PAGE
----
Born under a rock, Mitch was covered with slime and green stuff.
A lively tapping, once over and then over again. A march, really; an index finger and stiletto pencil demarcating passing time, slowly scoring and gouging a dog-eared copy of In Our Time. My mind strolled the static tables, taking quiet note of pairs and singles and beehive groups trekking across a scholar's wasteland; straining eyes scanning stacks, removing volumes, frowning and replacing them. Always, it seems, they scramble unsure in the wake of the proper words, hoping someday to overtake them. I absent-mindedly grasped a cardboard-sleeved, sub-par Starbucks coffee blend I'd picked up at the campus store for an egregious price, and, once again, tried to take a drink from a cup I'd emptied hours earlier. I was supposed to be researching the eleventh century Investiture Conflict in the Holy Roman Empire. I chose to waste my time in thought. I regret nothing.
At the table next to me, an average-sized, bespectacled, clean-cut young man surreptitiously searched for the hand of the girl sitting next to him. She tried to hide her smile as she found his, their hands interlocking. He leaned over confidently and whispered in her ear. She laughed, at first surprised and loud, and then abashed and quiet. The look she shot him expressed mirth and chastisement. A pretty young brunette walked by, glancing inquisitively at the couple and then the empty seats across from them. He nodded imperceptibly; she grimaced and released his hand. I returned my attention to the poor copy of Hemingway's prose and resumed the cadence.
Tap, ta-ta-tap, ta-ta-tap-tap-tap, tap, tap, ta-ta-ta-ta-tap.
A few more seconds; gone. I supposed my eyes swim in an inky sea in perpetual search for equilibrium; constant insomnia had poked holes in the deck, but still, somehow, I remain afloat, adrift, awake. The librarian bit her lip in silent contemplation as she handled the returns with deft familiarity. She sorted them swiftly on to a small fleet of metal racks, with the occasional heavy tome prompting a wheel to squeak in protest. An awkward student approached the circulation desk, his eyes scanning the area as if there were more than that one sedulous woman. He spoke softly, but I could imagine it quite clearly. Excuse me, ma'am. Yes? Her brow furrowed in well-concealed secret irritation. How can I help you? I have a fine to pay. Her eyebrow cocked in homage to that ancient librarian conflict between needing money and needing books on time. She typed a name quickly into the system; Dviorak, or Dumas, or Dostoyevsky.
The traffic outside passed intermittently, their frequency dictated by the lights outside the laundromat. East Johnson is only rarely deadlocked, and today, Sunday, it hummed happily along. I reached the final word with a relieved sigh. Wading through The Brothers Karamazov is swimming in the rip tide. I did admire Alyosha, though; the pure impossibility of his existence fascinated me. A virgin in every sense to every sin in every eye, and, by virtue of that, entirely sinful. I shut the cover as the buzzer dinged, rising from my seat to leave Dostoyevsky forever across from me.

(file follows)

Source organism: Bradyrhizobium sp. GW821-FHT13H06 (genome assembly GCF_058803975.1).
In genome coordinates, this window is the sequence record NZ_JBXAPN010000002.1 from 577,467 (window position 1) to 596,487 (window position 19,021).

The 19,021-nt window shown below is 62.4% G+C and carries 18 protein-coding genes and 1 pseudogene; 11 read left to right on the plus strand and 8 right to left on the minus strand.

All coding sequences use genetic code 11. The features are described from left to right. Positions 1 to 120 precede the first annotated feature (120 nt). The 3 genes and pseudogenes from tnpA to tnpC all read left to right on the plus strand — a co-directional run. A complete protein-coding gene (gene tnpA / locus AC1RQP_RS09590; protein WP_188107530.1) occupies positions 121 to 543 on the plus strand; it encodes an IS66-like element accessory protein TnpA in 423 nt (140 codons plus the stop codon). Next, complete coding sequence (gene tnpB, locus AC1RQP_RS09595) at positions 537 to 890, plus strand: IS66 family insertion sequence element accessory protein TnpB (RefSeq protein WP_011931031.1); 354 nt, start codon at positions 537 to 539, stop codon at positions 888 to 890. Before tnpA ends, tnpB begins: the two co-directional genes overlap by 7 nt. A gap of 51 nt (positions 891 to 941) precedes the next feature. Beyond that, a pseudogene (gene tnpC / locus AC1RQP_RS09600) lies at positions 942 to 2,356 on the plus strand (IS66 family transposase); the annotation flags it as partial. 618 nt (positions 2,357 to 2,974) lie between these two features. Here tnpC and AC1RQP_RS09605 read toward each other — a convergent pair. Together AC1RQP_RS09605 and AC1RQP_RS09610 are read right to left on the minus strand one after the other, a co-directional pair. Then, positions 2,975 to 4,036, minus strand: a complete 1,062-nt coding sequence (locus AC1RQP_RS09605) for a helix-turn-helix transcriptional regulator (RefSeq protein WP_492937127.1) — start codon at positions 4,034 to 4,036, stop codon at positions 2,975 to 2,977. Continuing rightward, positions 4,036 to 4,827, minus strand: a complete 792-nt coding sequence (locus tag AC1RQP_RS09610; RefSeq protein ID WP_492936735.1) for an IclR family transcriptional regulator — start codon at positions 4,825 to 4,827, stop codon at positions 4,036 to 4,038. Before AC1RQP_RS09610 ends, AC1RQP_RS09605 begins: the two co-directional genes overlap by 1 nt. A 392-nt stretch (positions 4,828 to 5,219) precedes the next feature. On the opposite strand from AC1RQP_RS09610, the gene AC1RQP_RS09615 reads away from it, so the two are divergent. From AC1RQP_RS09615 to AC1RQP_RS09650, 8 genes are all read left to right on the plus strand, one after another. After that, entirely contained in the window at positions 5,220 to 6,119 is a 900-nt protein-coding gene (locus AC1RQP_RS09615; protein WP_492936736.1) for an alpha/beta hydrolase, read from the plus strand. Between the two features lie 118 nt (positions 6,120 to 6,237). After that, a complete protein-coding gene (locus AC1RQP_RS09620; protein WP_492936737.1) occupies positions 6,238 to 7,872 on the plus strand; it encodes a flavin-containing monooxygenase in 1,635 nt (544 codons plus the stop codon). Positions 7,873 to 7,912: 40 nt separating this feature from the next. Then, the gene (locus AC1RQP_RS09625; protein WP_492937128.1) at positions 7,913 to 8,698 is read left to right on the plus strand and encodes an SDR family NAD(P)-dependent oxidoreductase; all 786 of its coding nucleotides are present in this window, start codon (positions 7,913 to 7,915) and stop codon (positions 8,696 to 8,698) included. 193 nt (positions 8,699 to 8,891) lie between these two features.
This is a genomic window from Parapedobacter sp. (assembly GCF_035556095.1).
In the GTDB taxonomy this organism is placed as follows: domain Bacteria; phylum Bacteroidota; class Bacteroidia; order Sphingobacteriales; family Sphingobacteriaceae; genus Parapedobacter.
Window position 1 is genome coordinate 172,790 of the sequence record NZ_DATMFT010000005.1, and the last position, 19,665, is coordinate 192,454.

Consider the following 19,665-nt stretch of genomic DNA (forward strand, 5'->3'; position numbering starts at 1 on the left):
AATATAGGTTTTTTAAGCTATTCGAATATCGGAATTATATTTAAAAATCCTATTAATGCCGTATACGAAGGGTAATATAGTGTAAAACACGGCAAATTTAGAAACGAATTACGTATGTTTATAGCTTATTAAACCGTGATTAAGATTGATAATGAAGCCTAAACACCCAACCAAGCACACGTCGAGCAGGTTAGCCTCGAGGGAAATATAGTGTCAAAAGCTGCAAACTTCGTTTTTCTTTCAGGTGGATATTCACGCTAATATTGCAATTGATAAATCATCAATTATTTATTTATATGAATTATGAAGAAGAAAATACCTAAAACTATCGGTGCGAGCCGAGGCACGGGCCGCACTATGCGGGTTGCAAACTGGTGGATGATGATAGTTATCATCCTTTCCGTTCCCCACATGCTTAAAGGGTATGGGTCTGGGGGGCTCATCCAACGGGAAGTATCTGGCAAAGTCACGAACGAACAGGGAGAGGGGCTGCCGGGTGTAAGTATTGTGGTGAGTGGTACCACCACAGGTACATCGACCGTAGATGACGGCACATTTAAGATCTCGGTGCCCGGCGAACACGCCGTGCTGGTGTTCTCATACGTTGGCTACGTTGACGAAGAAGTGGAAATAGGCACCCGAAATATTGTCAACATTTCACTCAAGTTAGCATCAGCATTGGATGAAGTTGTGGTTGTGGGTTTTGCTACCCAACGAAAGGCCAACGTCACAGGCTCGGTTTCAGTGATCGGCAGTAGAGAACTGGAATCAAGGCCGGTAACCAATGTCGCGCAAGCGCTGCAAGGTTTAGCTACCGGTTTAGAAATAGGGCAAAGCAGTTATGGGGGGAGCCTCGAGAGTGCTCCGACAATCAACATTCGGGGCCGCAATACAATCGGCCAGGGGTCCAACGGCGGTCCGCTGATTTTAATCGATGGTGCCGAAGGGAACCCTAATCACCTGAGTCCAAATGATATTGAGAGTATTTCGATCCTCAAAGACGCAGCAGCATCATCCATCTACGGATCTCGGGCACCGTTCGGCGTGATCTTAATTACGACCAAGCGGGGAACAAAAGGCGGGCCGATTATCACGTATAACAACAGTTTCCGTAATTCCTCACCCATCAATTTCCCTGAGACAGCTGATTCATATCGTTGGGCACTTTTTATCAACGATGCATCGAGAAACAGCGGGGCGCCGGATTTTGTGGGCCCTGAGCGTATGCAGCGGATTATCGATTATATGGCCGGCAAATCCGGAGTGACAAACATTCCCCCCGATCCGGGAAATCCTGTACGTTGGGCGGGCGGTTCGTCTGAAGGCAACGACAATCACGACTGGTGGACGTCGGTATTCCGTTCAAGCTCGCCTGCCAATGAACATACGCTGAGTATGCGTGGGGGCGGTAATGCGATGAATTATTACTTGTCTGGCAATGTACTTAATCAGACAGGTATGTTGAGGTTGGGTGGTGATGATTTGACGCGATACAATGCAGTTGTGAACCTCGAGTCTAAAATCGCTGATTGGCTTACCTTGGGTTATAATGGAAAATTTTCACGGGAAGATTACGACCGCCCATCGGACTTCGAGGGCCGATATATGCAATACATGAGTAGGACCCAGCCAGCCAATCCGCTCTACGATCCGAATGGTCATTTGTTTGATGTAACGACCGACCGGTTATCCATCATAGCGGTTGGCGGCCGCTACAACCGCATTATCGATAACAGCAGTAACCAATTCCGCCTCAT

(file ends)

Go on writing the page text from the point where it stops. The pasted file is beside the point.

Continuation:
Hello? Mitch? Suddenly back in the library. Oh! Hello! Sorry, I was totally lost in thought. What's up? Haven't seen you in ages. Oh, not much, same ol', same ol'. Her demeanor and her conversation begged an obvious question. She spoke it. Do you have a pencil I could use? Or a pen? Or whatever? Or whatever? Well, it just so happens I have a quill made from the extinct heath hen and an inkwell of the finest iron gall around here somewhere. I rummaged through my backpack. I just hope it hasn't spilled! She giggled, but it sounded force. I found an weathered Bic pen and reached to give it to her, but it slipped from my fingers and to the floor. We reached to grab it at the same time, and my head, face down, made an accidental thud as it landed softly on her chest. I jerked back in surprise; she did the same. She giggled nervously; this time not so forced. I smiled amused, and joked, Geez. I hardly even know you. She waltzed off gracefully.
Across the reference desk a group of four gathered in casual debate, bouncing ideas off each other with indifferent difficulty. No one wanted to be there, doing that, and in their present company. One guy shifted his weight anxiously from one sandaled foot to the other, trying to nonchalantly get a glimpse down his neighbor's v-necked carmine sweater. She acted as if unaware, although it appeared as if she was shrinking shorter...and shorter...and shorter. The corners of her mouth crept upwards coyly, her breathing increased, and her obviously blue eyes obtained a peculiar glint. A boy, tall and lank, accoutered in hooded, zippered sweatshirt, observed with invisible amusement, all the while shuffling wrinkled papers from arm to arm. The fourth, a short, downcast girl, paid none of them much attention. From beneath heavy mascara and thick eyeliner, she either stared beyond me...or at me.
I should visit the library more often.